The history of the English language - a documentary

One of the most creative and informative documentaries about the English language is "The Adventure of English: 500 AD to 2000", produced by the BBC (British Broadcasting Company) in 2003, and presented by Melvyn Bragg.

It begins by showing the ancient relatives to English, whose Frisian - spoken in northern Holland - is the closest tongue. From those lowlands, the Anglo-Saxon invaded the Britain island, where they defeated the native Celt (or Welsh), who were enslaved by the former. And then, began the journey of the language.

Although the documentary is filled with linguistic details, a multidisciplinary approach is its spine. The background is based on information given through interviews, illustrations, acting, literature quotations, archaeological evidence and so on.. Nevertheless, its wealth is made of an uncountable number of exemplifications in the modern use of the language, which cleverly grasps the audience's attention.

After the above mentioned first contact with Gaelic (the Celt's language) and a glance at Viking languages (Danish for example) afterwards, French and Latin added a wide vocabulary and flexible structure, due to Norman invasion and Church domain upon the Britain. Yet English has started to invade other continents (America, India, China, Africa, and Australia), Greek, Dutch, Spanish, Portuguese, Arabic, Persian and Turkish made their contribution to enriching, even more, the range of possibilities in English before it finally became a worldwide tongue.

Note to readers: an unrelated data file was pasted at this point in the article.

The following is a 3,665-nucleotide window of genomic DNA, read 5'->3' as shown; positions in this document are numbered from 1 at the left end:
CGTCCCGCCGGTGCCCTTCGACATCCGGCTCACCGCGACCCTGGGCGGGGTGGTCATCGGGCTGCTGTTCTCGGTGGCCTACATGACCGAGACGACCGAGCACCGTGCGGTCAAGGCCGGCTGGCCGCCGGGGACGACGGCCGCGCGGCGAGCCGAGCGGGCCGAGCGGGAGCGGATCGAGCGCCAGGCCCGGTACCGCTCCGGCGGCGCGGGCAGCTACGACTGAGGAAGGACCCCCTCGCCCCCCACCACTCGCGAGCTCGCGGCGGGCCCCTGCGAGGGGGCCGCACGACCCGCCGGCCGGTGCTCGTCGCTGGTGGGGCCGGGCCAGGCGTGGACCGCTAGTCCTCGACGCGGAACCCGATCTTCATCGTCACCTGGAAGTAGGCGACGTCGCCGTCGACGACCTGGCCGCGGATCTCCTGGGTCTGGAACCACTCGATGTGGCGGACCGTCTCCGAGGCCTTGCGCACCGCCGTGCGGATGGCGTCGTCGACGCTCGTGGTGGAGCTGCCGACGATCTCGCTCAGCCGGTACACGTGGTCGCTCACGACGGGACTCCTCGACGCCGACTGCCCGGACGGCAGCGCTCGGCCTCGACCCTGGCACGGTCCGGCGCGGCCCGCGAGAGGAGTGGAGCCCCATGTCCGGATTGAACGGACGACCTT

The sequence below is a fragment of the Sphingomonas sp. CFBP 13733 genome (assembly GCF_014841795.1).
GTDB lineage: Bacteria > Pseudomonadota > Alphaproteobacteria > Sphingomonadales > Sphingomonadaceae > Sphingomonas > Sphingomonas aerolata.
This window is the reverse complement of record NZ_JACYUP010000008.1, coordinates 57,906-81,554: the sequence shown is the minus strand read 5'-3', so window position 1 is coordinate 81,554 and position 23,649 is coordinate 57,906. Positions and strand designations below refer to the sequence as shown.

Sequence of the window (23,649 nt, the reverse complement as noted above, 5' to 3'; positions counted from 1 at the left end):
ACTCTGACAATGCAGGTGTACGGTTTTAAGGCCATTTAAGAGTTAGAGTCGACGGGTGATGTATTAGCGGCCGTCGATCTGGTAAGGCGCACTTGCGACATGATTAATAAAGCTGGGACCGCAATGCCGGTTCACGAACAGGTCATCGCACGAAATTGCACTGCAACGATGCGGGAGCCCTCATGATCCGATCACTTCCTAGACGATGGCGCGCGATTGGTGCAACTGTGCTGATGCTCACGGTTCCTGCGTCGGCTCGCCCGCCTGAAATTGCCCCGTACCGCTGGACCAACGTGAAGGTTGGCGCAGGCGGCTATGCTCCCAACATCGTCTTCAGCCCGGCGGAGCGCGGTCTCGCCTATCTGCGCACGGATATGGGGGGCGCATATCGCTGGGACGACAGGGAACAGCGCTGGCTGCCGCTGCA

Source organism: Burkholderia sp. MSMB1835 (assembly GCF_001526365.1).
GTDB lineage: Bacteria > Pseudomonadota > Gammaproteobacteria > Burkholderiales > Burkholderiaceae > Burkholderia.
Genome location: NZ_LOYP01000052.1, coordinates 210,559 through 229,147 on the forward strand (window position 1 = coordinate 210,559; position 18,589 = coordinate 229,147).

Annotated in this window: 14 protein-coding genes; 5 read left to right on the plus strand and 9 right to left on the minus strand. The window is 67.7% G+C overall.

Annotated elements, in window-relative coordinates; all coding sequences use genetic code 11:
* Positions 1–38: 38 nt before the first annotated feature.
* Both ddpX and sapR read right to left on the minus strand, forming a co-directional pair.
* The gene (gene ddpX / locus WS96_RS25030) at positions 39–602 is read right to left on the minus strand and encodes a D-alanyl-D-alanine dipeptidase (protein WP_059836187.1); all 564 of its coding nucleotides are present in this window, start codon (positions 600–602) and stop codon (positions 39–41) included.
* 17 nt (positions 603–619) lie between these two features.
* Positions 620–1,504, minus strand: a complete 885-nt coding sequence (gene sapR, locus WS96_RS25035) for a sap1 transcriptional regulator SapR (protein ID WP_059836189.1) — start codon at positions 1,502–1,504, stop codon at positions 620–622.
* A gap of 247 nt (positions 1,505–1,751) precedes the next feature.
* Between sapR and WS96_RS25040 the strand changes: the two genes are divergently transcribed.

Despite its drips of ideology trying to point out its romantic aspects, this documentary is magical and attractive. Hence, The Adventure of English is worth watching if you want to enlarge not only your English skills but also fill your well  of knowledge with a little pool of cultural wisdom, which was precisely selected by one wise and cult TV channel, well-known for its quality and high standards.

Review written for the Cambridge Proficiency English course, The English Academy, Dublin, 2016.

Arriety - one of The Borrowers

Have you ever imagined teeny-weeny people living in the small underfloor gaps and hollow walls of your house? So, astonishing as it might be, you could neither  see them nor feel their presence. As a living, these tiny beings "borrow" stuff from your house, as they would allege, although you would not be able to miss it either. This is the plot of "Arriety" a Japanese anime version of the English book "The Borrowers". Directed by Hayao Miyazaki from Studio Ghibli, both considered legends of the animation world.

Arriety (left) and Sho (right) having a meaningful talk about diversity and life

The story is set against a backdrop of a comfy gardened country house on the outskirts of a city. Sho is a weak but docile kid who suffers from a heart problem and is led by his aunt to stay a while in the house to rest before having surgery. As soon as he gets the house comes across the tiny Arriety, a prime example of Ghibli's heroine, whose personality is a mix of bravery, audacity and daring, tempered by a pinch of gorgeousness, mercy and high-mindedness.

The plot interweaves themes of freedom, empathy for the weakling, sympathy for all being and the environment, and the meaning of life. These topics reach a peak in a warm but sincere dialogue between the two protagonists, as an aftermath of the boy's recklessness which unfold a poignant displacement for the minuscule family. Sho turns to Arriety saying that "is is a pitiful fate as the environment changes and beautiful species are doomed to disappear". The heroine, notwithstanding, states that "regretfully the ones who fight against the changes and protect the environment are those condemned to be wiped out".

These quotes are metaphorical parallels with real life, and would help the youth to concern about its choices and stances in light of the issues raised by the film. An endless and timeless dispute between "controlled progress" and the so-called "chaotic self-evolution of the wilderness".

Review written for the Cambridge Proficiency English course, The English Academy, Dublin, 2016.